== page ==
A collection of reviews of films from off the beaten path; a travel guide for those who love the cinematic world and want more than the mainstream releases.
Sunday, December 30, 2012
Do You Remember Vietnam? (1978)
Two years after the fall of Saigon John Pilger returned to Vietnam to see the state of the country. Pilger had been reporting on the war for a decade (one third of the war’s length) and he had in many ways come to love the people of the country. The occasion was the reopening of the country to foreign visitors
Pilger’s film is an affecting mix of file footage of the war mixed with footage of the strangely peaceful country. Pilger relates stories of what he experienced when the war was raging with scenes of the reviving landscape.
If you think you know about the war and it’s cost you can pretty much forget it because Pilger will show you wrinkles you probably never considered, from cities that had been bombed flat and thrived under ground to what it was like in Hanoi during the bombing to what really happened at the American embassy in the final days.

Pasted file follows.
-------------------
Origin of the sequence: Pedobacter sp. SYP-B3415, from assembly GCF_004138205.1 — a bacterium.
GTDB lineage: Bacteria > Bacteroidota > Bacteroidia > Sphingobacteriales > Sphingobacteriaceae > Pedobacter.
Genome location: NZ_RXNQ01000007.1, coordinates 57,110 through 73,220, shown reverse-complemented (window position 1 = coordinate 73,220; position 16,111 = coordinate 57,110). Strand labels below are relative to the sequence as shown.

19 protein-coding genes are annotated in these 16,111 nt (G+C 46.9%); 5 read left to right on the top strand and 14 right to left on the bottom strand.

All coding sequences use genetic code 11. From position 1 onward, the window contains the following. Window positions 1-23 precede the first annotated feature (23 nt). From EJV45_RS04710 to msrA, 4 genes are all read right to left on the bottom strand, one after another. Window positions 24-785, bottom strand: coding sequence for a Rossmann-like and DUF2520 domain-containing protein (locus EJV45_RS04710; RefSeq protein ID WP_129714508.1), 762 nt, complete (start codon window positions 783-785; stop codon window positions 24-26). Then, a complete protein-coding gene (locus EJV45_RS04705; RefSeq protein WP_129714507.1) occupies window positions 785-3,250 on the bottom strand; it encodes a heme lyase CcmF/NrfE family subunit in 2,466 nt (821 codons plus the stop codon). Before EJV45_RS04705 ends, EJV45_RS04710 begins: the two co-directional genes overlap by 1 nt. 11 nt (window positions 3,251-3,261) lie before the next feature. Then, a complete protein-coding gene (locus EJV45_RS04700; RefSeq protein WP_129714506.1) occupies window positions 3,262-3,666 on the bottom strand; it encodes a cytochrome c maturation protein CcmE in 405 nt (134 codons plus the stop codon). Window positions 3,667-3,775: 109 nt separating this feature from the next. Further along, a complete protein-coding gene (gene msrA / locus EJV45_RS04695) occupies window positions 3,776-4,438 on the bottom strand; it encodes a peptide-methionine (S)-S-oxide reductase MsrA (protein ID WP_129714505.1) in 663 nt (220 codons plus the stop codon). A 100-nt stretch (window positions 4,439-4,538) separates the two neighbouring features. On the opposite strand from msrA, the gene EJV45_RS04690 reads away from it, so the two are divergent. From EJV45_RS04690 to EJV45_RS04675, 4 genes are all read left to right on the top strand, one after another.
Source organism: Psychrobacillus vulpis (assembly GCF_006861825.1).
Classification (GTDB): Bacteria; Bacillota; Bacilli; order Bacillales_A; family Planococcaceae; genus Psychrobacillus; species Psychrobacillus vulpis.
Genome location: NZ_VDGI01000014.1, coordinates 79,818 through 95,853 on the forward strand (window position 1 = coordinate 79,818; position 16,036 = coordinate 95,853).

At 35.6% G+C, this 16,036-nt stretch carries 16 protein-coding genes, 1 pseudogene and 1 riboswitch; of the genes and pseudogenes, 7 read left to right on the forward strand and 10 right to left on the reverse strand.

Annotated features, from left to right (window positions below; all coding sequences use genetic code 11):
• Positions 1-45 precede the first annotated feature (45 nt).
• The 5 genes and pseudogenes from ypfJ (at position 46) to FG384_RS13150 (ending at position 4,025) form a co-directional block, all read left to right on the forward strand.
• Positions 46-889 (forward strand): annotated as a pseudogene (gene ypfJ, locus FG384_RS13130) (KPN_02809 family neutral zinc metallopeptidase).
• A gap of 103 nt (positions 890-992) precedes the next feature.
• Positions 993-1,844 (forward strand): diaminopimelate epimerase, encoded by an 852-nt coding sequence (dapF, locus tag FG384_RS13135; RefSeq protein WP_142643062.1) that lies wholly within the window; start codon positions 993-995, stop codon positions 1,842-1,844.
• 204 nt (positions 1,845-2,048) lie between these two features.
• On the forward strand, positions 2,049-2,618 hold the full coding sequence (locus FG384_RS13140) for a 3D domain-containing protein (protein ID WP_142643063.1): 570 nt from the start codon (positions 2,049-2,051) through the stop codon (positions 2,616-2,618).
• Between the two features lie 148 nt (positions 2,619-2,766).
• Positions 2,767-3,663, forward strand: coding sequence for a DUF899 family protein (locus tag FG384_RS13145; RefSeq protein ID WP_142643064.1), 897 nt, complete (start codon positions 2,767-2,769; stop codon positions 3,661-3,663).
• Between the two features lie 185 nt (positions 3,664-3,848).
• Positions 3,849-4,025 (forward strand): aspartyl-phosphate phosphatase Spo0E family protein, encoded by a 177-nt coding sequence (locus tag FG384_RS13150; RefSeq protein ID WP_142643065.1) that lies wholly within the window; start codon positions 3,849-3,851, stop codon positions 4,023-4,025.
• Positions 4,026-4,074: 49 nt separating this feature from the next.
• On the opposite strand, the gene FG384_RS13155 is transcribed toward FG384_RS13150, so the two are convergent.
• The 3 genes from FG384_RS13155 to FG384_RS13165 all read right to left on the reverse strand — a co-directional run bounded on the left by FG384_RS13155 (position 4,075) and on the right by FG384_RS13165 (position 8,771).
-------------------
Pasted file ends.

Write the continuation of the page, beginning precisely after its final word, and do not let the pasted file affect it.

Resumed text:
It’s a shocking tour that puts a a very real face on the war and it’s insanity.
We also get a look at the cost after the fact. As Pilger was filming the country was going through a terrible famine on a level that made even the one in Biafra pale by comparison. The lack of food was partly the result of similar conditions to those in Africa but mostly it was a result of the war which deforested almost half the country turning it into arid plains, poisoned the land with its defoliant and because there simply wasn’t enough people in the country to grow food that people had to be forcibly moved out to farm.
Do I need mention the mutating of the people and animals thanks to all of the chemical in the water and soil?
Shocking doesn’t even begin to describe it. And I say this as a person who grew up with the war on the TV every night. Seriously my memories as a child of TV are Batman, The Monkees, cartoons and Vietnam.
This film is a trip. Its a film that alters how you see the war, even if you've read histories of the conflict. It alters things because you see it on a you are what happened in the places shown.
If you want to really understand what happened in the war see this film.
The film can be found on Vimeo here.
(Pilger made several other documentaries on Vietnam at various time periods after this. I hope to review them down the line.)
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